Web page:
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Jennifer Crumbley trial: Prosecution rests case after attempting to portray her as the school shooter's neglectful mother

Crumbley is on trial on four counts of involuntary manslaughter in the deaths of four students at Oxford High School in Michigan in 2021 at the hands of her son, Ethan Crumbley.
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PONTIAC, Mich. — Prosecutors in the trial of Jennifer Crumbley rested their case Thursday after a week of intense testimony from more than 20 witnesses, and text message and police video evidence — intended to show that the Michigan woman knew of her teenage son's mental state and access to a gun and yet neglected to act on the day he committed a mass shooting in 2021.

Crumbley's involuntary manslaughter trial is a rare case of charges being brought against the parent of a school shooter.

Earlier Thursday, the jury heard excerpts from Ethan Crumbley's journals in which he wrote, "My parents won't listen to me about help or a therapist," expressed his desire to "shoot up" his school and said he was going to get a 9 mm pistol, which his parents would help the then-15-year-old buy days before the shooting.

Crumbley, 45, later put her head down and sobbed as school surveillance video of the shooting was played for jurors. Oakland County Sheriff's Office Detective Lt. Tim Willis, who investigated the shooting, was in tears on the stand as he explained what was shown.

During cross-examination, Willis agreed that investigators had no evidence that Crumbley had known about her son's journals.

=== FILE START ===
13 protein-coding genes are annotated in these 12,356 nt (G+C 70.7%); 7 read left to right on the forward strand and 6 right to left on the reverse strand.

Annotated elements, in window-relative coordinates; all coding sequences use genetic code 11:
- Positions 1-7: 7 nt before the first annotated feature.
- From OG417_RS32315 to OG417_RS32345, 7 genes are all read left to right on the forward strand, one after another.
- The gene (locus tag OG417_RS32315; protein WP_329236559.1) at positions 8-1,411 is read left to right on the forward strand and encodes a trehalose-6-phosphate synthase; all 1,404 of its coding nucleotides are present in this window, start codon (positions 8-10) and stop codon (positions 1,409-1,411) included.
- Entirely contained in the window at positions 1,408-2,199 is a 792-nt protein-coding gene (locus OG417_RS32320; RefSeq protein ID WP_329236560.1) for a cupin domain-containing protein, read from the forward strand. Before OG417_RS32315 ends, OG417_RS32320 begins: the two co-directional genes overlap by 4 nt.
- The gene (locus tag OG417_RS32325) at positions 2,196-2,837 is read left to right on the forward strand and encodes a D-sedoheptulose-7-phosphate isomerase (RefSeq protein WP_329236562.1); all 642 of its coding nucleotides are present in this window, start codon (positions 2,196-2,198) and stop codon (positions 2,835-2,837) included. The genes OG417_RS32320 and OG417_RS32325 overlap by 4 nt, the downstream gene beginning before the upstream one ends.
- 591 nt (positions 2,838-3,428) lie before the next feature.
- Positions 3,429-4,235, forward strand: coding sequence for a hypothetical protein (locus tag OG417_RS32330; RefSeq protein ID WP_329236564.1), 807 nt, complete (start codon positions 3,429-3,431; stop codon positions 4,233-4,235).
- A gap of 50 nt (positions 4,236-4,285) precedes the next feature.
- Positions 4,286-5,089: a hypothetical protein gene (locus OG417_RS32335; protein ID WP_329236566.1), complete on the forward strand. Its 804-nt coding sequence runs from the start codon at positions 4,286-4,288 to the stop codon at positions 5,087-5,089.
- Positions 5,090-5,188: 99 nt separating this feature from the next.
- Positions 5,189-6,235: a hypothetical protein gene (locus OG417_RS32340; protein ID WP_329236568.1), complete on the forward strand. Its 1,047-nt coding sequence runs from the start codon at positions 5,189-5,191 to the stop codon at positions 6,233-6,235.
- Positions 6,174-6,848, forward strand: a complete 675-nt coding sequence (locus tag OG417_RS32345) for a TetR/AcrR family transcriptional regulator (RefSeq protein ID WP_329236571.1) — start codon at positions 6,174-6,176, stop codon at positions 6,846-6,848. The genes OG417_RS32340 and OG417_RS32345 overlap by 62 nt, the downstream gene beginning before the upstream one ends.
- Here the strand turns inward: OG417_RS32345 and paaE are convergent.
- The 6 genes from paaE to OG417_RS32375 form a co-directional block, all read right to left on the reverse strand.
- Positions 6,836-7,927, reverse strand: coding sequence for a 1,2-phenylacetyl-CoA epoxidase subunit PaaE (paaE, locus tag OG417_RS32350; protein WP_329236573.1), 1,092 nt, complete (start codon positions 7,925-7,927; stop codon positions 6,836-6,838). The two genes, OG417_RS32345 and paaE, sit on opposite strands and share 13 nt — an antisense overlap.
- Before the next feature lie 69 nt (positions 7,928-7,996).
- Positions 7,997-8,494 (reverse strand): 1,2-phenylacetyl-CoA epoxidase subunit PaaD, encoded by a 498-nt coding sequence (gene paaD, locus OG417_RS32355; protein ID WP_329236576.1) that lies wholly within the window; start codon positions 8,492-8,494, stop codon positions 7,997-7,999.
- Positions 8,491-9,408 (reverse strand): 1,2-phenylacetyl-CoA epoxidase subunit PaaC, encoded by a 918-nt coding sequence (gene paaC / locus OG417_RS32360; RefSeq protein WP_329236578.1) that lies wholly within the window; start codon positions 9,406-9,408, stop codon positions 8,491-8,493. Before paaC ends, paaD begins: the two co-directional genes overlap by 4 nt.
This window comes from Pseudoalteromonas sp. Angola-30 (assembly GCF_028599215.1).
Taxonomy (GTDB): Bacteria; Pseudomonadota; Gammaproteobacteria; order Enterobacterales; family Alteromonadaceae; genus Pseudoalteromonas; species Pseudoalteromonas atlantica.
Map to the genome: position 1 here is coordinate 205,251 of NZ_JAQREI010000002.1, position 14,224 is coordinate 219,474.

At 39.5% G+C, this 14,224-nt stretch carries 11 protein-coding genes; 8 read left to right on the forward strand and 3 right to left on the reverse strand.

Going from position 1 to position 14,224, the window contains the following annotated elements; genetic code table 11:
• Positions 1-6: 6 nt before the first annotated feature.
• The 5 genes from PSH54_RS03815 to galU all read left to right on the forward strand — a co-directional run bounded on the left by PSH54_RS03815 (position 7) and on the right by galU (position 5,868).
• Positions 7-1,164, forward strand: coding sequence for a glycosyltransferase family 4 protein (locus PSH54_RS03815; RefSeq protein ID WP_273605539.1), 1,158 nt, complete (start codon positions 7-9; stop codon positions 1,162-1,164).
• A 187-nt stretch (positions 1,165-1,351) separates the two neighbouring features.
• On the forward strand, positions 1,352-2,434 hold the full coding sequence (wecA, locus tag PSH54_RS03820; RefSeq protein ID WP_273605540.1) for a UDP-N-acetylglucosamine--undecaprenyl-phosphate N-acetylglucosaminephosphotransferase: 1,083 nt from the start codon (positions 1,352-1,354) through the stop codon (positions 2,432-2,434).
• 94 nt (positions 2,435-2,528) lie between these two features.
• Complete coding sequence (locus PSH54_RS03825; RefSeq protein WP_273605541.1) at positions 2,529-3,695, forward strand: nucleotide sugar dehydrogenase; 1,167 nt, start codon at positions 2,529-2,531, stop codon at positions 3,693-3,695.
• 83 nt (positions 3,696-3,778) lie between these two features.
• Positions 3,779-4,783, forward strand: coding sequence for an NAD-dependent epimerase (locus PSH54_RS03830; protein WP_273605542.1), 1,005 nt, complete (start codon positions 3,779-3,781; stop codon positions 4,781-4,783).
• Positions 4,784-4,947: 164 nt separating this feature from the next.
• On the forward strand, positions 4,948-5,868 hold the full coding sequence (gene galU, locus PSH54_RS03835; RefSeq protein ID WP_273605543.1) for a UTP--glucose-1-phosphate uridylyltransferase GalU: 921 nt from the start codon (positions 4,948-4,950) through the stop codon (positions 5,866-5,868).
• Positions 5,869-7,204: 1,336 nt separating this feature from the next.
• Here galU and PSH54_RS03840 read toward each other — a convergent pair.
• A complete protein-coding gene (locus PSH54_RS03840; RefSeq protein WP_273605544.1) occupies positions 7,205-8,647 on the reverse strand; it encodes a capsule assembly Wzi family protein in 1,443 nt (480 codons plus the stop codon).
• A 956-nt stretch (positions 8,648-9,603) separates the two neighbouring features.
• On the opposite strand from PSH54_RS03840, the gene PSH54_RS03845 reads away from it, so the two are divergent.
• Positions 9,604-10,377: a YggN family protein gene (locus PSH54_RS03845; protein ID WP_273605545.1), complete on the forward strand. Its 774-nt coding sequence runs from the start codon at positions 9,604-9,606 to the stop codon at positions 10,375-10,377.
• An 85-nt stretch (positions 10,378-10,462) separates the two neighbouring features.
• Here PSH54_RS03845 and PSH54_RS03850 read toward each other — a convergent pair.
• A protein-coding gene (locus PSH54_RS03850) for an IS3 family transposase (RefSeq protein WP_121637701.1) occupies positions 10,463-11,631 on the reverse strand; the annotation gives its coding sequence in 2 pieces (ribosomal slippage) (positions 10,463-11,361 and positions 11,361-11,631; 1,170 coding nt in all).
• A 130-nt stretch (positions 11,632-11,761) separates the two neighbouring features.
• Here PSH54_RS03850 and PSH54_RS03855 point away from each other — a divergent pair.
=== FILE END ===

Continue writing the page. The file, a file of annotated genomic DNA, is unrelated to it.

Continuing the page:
Ethan Crumbley would go on to kill four students and injure several others at Oxford High School. He pleaded guilty as an adult to murder, terrorism and other crimes, and was sentenced in December to life in prison without parole. His new legal team had suggested the possibility of appealing the sentence, and Circuit Court Judge Cheryl Matthews reiterated Thursday that he does not have to testify for the defense after his lawyers said he would refuse to answer questions on the stand.

The prosecution has tried to portray Crumbley, 45, as a neglectful mother who was aware of her son's mental health issues and failed to intervene, while giving him access to firearms and caring more about her horses than his well-being. The defense has highlighted exchanges attempting to show she did care for him, and suggested that she didn't know about the true severity of her son's deteriorating mental health, shifting blame toward her husband, James Crumbley, and the school.

James Crumbley, 47, faces a separate trial slated to begin in March on the same involuntary manslaughter charges.

So far, the mother's trial has tugged on the emotions of those in the courtroom, from the defendant to witnesses to victims' parents in attendance to even the lawyers. The prosecution and the defense have frequently interrupted each other and they ended court Friday shouting in the absence of the jury, after the prosecution accused defense attorney Shannon Smith of making an inappropriate joke.

The judge ended court by cutting both sides off. "Whoa, everybody needs to go home," Matthews said.

The prosecution maintains that Crumbley acted in a "grossly negligent" manner to cause the deaths of Madisyn Baldwin, 17; Tate Myre, 16; Hana St. Juliana, 14; and Justin Shilling, 17.

The charges revolve around whether the mother failed to store the firearm in a way that would have prevented her son from gaining access to the gun and ammunition, and whether she failed to perform a legal duty to the students who were killed by neglecting to exercise "reasonable care" and stop her son from committing the shooting.

When instructing the jury, the judge said they do not all need to agree on both the prosecution's theories, as long as all jurors believe Crumbley is guilty of at least one of them. The jurors are tasked with evaluating more than 400 pieces of evidence, and many took notes as the prosecution showed text messages and photos to bolster its case.